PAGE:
China plans to extend a railway line linking Tibet with the rest of the country to the borders of India, Nepal and Bhutan by 2020 once an extension to a key site in Tibetan Buddhism opens, a state-run newspaper reported on Thursday.
China opened the railway to Tibet’s capital Lhasa in 2006, which passes spectacular icy peaks on the Tibetan highlands, touching altitudes as high as 5,000 meters (16,400 feet) above sea level, as part of government efforts to boost development.
Critics of the railway, including exiled Tibetans and rights groups, say it has spurred an influx of long-term migrants who threaten Tibetans’ cultural integrity, which rests on Buddhist beliefs and a traditional herding lifestyle.
The Global Times, published by the ruling Communist Party’s official People’s Daily, said that an extention to Shigatse, the traditional seat of Tibetan Buddhism’s second-highest figure, the Panchen Lama, would formally open next month.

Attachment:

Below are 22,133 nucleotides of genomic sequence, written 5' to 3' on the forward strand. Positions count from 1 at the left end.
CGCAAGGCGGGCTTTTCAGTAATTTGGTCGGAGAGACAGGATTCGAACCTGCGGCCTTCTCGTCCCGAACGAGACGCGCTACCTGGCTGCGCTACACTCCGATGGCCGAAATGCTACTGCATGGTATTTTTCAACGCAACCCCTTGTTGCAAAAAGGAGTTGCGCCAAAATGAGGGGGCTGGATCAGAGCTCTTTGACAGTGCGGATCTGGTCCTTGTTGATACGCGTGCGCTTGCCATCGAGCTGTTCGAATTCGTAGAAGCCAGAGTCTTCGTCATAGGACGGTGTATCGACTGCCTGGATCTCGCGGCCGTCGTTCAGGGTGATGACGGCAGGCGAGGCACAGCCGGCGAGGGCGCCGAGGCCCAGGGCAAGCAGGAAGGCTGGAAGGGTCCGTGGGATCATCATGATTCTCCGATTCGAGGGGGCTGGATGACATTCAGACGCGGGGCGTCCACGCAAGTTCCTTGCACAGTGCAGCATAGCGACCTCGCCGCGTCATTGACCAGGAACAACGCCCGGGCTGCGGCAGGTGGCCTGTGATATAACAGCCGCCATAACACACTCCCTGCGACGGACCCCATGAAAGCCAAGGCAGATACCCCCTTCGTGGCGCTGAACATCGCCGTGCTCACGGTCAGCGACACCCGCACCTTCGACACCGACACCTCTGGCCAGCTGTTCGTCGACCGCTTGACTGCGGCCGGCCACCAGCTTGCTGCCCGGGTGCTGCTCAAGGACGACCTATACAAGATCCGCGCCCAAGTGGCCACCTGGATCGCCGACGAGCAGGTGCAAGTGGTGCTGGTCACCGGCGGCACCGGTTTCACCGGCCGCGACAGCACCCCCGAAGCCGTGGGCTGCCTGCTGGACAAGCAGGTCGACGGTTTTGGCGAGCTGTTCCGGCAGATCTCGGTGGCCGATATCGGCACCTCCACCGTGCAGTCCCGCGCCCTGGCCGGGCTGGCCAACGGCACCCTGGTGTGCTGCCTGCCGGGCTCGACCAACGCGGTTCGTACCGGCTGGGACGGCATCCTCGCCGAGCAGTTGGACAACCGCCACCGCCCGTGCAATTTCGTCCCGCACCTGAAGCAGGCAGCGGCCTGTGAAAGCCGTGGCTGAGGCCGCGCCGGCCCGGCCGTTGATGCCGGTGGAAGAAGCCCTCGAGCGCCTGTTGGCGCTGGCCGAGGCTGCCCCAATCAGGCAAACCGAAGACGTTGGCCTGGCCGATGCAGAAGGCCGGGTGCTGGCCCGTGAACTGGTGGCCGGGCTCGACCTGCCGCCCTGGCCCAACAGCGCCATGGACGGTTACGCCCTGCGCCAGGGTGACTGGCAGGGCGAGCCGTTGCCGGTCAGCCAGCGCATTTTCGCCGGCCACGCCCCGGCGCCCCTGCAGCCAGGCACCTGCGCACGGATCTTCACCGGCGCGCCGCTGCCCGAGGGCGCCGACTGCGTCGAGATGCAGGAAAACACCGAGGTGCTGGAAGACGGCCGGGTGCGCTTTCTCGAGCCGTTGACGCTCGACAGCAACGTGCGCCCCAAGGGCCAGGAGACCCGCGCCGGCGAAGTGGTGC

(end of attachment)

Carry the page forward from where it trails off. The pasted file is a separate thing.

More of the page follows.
That link is scheduled for its own extension during the 2016-2020 period to two separate points, one on the border of Nepal and the other on the border with India and Bhutan, the newspaper cited Yang Yulin, deputy head of Tibet’s railways, as saying, without providing details.
China has long mooted this plan, but the difficulty and expense of building in such a rugged and remote region has slowed efforts.
Tibet is a highly sensitive region, not just because of continued Tibetan opposition to Chinese control, but because of its strategic position next to India, Nepal and Myanmar.
The Chinese announcement coincides with a drive by India, under its new prime minister Narendra Modi, to consolidate its influence with its smaller neighbors.